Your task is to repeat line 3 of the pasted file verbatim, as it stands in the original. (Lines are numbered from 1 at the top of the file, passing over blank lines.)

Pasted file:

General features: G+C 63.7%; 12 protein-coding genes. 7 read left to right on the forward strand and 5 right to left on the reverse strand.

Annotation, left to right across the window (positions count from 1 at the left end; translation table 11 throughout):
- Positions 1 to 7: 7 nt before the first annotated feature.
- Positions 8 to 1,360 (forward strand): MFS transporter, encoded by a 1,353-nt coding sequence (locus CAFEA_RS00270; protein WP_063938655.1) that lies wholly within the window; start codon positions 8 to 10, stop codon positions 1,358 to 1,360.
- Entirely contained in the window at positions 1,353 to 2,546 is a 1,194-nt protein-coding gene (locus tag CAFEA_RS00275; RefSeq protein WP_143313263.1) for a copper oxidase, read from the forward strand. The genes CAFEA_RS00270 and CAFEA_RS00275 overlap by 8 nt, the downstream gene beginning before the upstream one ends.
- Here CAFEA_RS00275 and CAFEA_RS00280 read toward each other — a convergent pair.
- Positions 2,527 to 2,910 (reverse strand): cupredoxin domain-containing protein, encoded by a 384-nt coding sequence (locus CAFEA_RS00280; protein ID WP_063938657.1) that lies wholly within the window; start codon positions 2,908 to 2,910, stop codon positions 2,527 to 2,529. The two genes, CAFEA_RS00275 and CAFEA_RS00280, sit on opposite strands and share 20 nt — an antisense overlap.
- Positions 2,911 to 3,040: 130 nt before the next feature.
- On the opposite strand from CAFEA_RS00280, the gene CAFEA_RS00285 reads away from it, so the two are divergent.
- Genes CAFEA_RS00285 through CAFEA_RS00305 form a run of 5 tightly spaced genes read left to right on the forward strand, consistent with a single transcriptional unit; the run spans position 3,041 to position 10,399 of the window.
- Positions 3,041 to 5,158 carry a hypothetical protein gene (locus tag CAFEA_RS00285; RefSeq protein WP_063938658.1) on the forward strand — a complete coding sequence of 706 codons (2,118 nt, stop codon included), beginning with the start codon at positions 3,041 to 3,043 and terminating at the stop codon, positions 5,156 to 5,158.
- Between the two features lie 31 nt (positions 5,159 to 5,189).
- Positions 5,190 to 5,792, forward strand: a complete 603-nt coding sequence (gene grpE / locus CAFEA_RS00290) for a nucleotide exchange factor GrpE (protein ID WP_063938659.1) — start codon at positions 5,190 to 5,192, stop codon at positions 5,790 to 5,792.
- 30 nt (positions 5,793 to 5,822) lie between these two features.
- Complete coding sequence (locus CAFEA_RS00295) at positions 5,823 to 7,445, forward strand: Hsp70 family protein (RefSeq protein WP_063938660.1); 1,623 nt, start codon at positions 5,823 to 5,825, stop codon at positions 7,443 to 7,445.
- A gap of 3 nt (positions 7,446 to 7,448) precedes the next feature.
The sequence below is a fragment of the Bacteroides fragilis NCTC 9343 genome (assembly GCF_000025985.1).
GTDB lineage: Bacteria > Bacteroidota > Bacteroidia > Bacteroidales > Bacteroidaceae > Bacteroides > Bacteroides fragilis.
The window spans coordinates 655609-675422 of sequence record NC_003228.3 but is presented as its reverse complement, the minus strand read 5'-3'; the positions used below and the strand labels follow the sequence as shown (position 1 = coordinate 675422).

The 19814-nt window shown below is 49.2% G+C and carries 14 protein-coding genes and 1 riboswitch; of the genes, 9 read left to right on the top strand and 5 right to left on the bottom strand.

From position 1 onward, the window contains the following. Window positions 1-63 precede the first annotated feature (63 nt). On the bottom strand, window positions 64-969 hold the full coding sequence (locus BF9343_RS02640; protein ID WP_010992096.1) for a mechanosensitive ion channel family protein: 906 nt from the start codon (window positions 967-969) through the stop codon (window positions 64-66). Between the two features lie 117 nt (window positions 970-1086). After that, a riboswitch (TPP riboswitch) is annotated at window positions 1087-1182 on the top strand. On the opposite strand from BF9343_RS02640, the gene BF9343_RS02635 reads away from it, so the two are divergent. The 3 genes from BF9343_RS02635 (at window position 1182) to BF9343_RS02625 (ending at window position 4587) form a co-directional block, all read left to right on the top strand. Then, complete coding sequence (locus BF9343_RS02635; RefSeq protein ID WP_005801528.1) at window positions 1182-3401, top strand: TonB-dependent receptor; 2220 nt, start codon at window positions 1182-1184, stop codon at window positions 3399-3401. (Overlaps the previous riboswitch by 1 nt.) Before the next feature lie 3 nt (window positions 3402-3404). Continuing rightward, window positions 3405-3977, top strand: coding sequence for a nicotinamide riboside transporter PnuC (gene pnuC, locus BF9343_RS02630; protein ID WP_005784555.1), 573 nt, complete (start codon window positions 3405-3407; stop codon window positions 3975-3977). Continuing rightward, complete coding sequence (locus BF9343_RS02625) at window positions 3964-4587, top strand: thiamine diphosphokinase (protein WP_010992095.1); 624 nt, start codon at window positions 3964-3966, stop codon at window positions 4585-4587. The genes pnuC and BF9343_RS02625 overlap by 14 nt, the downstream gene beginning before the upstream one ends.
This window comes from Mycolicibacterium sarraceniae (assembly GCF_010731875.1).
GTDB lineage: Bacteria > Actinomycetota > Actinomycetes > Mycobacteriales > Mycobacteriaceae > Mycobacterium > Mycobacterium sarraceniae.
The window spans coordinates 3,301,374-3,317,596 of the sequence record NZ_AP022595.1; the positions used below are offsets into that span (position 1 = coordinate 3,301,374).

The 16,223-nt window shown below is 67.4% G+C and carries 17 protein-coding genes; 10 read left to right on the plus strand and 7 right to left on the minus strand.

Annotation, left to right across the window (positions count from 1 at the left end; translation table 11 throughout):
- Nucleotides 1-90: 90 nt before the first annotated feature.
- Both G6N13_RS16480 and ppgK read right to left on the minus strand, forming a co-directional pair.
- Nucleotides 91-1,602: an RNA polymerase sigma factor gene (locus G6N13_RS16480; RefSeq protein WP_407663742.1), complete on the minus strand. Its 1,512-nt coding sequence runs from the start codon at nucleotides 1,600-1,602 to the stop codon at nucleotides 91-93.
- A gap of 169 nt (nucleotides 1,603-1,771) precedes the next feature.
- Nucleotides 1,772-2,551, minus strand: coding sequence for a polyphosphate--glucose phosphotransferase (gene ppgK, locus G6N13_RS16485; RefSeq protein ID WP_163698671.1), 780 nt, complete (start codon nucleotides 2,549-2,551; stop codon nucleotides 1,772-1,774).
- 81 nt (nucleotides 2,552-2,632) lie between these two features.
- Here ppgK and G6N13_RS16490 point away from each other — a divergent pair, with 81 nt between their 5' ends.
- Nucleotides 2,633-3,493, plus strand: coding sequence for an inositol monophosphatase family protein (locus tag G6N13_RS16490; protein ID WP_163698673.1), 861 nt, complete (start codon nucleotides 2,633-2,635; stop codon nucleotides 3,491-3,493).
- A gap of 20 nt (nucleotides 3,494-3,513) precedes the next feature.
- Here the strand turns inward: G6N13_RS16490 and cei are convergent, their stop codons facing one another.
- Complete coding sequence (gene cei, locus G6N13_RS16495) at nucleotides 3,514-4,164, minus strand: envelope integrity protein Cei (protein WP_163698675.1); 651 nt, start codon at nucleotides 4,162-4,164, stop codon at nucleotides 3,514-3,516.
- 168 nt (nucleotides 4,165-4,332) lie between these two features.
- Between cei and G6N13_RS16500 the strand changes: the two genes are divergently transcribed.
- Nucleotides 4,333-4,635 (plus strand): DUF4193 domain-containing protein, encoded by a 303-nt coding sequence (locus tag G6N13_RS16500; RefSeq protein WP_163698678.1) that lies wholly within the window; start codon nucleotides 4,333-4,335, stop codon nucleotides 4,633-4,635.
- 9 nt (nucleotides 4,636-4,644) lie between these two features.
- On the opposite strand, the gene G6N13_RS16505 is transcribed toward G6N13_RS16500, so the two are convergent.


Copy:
- Positions 1 to 7: 7 nt before the first annotated feature.